Sometimes, it just has to be pasta! As we all know, pasta is utterly versatile – it can be used in the creation of very complex dishes that draw on an endless list of, sometimes exotic, ingredients, or it can be tossed with just one or two on-hand items to provide a satisfying meal.
Here is a dish that sits somewhere in between: While it is utterly simple and quick to make, it does require a specialty item that may or may not be easy to find where you are: Green Peppercorns in brine. I find that even the smallest grocery stores in Europe carry this item, but that US grocery stores generally don't. Thus, this ingredient is best sourced online or, if you happen to live in a larger urban area, might be found at a specialty store or large-scale international market.
Now, you might be tempted to just dismiss the call for green peppercorns and try to substitute black or white or pink ones. You will, unfortunately, not be successful in your endeavor since green peppercorns possess certain qualities that cannot be found in other peppercorns. Let me explain:
Black peppercorns can be found just about anywhere and are a staple (either whole or ground) in every kitchen. Black peppercorns started out as green peppercorns but were then cooked and dried. They are sharp in taste and are hard as nails.
White peppercorns are black peppercorns that have the black skin removed. They are less pungent but are also hard as nails.
Pink peppercorns are actually not peppercorns at all. They are berries of the Brazilian pepper tree. They have a very light pepper taste and are, wouldn't you know it, hard as nails.
Green peppercorns are really just unripe peppercorns that are generally preserved in brine since they will, otherwise, simply rot. They have a much fresher taste than black peppercorns and are also fairly soft!
As you can already tell – being soft is a main requirement here. After all, we don't want your daughter-dearest or son-dearest to lose one of those precious teeth! Nor do we want anyone else in the family to lose one, either!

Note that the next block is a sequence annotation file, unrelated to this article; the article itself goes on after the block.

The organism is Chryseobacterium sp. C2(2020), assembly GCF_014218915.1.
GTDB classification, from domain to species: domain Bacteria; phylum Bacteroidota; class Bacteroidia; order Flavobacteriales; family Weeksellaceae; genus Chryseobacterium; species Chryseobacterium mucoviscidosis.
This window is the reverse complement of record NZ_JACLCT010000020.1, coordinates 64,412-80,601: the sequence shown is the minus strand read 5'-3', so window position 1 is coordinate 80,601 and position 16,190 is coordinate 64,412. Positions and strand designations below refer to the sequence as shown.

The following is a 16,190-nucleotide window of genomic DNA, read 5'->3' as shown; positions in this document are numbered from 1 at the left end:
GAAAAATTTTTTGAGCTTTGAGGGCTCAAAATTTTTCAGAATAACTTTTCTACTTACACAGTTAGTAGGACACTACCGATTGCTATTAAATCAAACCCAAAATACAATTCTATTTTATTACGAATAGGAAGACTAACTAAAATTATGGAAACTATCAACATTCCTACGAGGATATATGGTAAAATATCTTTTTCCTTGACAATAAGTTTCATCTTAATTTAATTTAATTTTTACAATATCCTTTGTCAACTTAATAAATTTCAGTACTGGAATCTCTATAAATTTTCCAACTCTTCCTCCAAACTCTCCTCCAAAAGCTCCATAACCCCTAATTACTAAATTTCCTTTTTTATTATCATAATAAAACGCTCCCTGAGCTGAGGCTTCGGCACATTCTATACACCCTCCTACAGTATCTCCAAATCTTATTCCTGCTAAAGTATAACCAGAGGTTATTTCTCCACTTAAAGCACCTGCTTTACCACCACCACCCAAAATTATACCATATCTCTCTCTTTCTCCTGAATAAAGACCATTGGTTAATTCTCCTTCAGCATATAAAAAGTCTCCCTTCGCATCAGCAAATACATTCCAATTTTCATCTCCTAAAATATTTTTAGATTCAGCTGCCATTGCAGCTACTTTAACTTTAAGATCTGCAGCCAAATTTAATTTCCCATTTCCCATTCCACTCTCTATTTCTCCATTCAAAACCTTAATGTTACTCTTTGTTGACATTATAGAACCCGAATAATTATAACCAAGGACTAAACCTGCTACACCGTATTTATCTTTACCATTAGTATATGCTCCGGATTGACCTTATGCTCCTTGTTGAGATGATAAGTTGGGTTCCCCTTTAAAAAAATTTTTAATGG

The ingredient list for this dish is rather short:
½ lb. Spaghetti
2 tsp. Green Peppercorns
¾ cup Cream
Pinch of Sugar
Let's get started:
Bring a large pot of water to a boil.
While the water is heating up, wash the lemons under hot water.
With a zester or peeler, remove the skin from both lemons.
Cut thicker strips of lemon peel so that they are rather thin.
Cut one lemon in half and express the juice from one half.
You do not need the rest of the lemons and can use them for other purposes – I tend to make a quick glass of lemonade out of them (use the remaining juice, add water and sugar to taste). You can also put the juice into a ice cube tray and freeze it so you can use it for future recipes.
Trim the top and bottom of the leek.
Lay the leek onto a cutting board and slice it in half – lengthwise.
While fanning out the layers of the leek, rinse the dirt off under running water.
Cut each of the leek half in half – crosswise. You should now have two bottom sections and two top sections.
Take each section and cut them lengthwise into very thin strips, akin to Spaghetti.
By now, your water should be boiling.
Add the Spaghetti and cook until al-dente (Or to your liking. I prefer my pasta to cook for 12 minutes, but preferences, clearly vary!). Stir occasionally so the Spaghetti don't stick to each other.
About four minutes before the Spaghetti are done, carefully add the thin leek strips.
Drain the green peppercorns and coarsely chop them with a kitchen knife.
Heat a small pan over medium heat.
Add the cream and lemon strips.
Add the chopped green peppercorns and a pinch of sugar.
Bring to a simmer.
Taste for salt and adjust both, salt and sugar, according to your preferences.
When the Spaghetti are done, drain them along with the leek strips.
Pour the lemon-peppercorn cream over the drained pasta and leek strips.